Tia Mowry and her sister, Tamera, together comprised a lovable duo on the hit ’90s sitcom Sister, Sister. The pair navigated puberty onscreen as gracefully as anyone, albeit with a bit more Hollywood-manufactured grace.
But behind the scenes, the pair battled the same pressures, without the Hollywood gloss-over, that all teenage girls do: Body insecurities, awkward growth spurts, and demanding schedules took a toll on Tia, especially. So she turned to diet pills for help.
Today Mowry has tossed the unhealthy supplements in favor of a much healthier lifestyle. In fact, she’s made a business of her health habits, most recently documented in her latest book, Whole New You, a cookbook with more than 100 recipes Tia created with collaborator Jessica Porter to transform comfort food into health food.
Mowry sat down with Yahoo Style + Beauty to discuss her health journey, battles with chronic illness, and difficulty becoming pregnant (she’s now mom to 5-year-old Cree) — wearing a Marc Jacobs dessert print dress, no less. This interview has been edited for length.
Yahoo Style + Beauty: Everyone’s talking about the diet pills now. Tell me about how that started.
Tia Mowry: I was in my maybe late teens, into my early 20s. When you’re a teenager, that’s when peer pressure starts to expose its ugly self. Being in the business, being an actress, the reality of it all is it’s all about what you look like.
What was the turning point? When did you stop?
I had so much on my plate. It was a vicious cycle, or a bad habit I created. I remember my chest started to hurt. I had chest pains. That’s when I told my mom.
My sister was also taking them, and I continued to take them until I was in college. It wasn’t until I took a psychology course from my favorite professor, Dr. Banks. He told us about ways we could get rid of the things we were struggling with, and one of the options was to write it down on a piece of paper, throw it in a fire, and let it go. So I did that.
I will say, things started to turn for me when I met my husband, Cory. He’s all about the holistic route. He’s the inspiration.
Did Cory’s eating habits rub off on you?
To keep it real, he was the holistic guy, and I’m like, “What are you talking about, coconut oil? You’re cooking with coconut oil? What even, agh, that’s gross.” He would eat lotus roots, or what is that, daikon root? He was eating that and raw garlic. I only started to take it seriously when I saw I had an existing condition, endometriosis.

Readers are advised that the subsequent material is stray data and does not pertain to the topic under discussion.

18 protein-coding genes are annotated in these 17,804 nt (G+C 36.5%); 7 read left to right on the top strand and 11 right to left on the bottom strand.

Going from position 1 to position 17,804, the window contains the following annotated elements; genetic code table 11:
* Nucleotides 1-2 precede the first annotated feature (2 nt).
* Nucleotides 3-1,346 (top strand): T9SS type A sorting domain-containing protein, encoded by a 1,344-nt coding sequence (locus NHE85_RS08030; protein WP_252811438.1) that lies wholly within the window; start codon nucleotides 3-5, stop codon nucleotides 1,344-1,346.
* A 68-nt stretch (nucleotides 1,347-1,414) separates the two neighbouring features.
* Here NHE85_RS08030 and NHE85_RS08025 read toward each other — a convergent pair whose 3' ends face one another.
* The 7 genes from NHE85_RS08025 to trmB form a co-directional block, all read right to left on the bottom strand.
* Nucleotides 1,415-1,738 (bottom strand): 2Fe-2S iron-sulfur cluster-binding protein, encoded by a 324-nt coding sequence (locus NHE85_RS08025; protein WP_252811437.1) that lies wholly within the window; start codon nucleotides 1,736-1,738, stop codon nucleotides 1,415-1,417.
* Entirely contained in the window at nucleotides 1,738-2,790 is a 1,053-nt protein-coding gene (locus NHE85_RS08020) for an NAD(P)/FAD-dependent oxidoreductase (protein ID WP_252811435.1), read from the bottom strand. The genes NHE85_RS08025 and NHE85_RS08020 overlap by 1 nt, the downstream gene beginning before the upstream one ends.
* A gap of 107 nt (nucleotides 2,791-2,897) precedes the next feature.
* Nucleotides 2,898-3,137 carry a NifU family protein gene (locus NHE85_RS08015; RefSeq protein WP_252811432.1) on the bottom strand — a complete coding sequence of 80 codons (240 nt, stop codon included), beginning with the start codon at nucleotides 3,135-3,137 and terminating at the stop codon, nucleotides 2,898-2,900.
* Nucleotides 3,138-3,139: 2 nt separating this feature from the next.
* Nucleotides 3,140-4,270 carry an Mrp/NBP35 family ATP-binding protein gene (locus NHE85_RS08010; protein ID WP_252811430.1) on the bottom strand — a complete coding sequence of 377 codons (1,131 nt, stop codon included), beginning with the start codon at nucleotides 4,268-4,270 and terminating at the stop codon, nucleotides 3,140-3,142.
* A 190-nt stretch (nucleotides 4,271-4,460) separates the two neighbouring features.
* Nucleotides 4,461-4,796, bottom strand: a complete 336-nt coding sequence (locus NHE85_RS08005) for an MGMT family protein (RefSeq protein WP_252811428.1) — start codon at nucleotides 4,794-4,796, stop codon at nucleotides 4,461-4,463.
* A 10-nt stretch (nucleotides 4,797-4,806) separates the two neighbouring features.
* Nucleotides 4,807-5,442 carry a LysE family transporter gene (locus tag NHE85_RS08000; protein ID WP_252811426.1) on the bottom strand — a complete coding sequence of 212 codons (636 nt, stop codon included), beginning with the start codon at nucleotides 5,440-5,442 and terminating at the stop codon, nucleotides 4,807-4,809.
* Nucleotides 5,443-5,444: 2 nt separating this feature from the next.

My doctor told me, after two surgeries that were successful for a minute, that the scar tissue would always come back. After the second surgery, I’m in my mid-20s, and she’s telling me, “Tia, if you want to have a child, you are going to have to change your diet.” The first thing she told me to stay away from was dairy. Her exact words were, “sugar and dairy are poison.”
It was at that moment it became personal to me, and maybe, I thought, what Cory was saying was right.
What’s your favorite recipe in the book?
This is a tough one. The chickpea burger. Number one, because when people think chickpeas, they think hummus, and they think, “How can something like chickpeas have the consistency or be a burger?” But you’re not missing out on that burger.
What’s your advice to those who say eating healthy is too expensive — both financially and by time spent?
I think that’s the stigma about eating healthy. But there are ways of getting around that. Your local farmer’s market is cheap. Not only that, but you’re giving back to your community, you’re helping the local farmers.
Another thing is using something like Amazon to buy in bulk. They have great prices. That’s what I do. I tend to shop at different stores too.
About it being time-consuming, not this book! When I was on my journey, I read loads of books, I bought so many cookbooks, and I was extremely disappointed because it was loaded with ingredients I couldn’t even pronounce, and then, the recipes were like three hours. Ain’t nobody got time for that! My main thing about this book is, it’s all about practicality. I wanted to make sure people didn’t feel overwhelmed making this transition. Because in the beginning, it was for me.
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Alexandra Mondalek is a writer for Yahoo Style & Beauty. Follow her on Twitter @amondalek.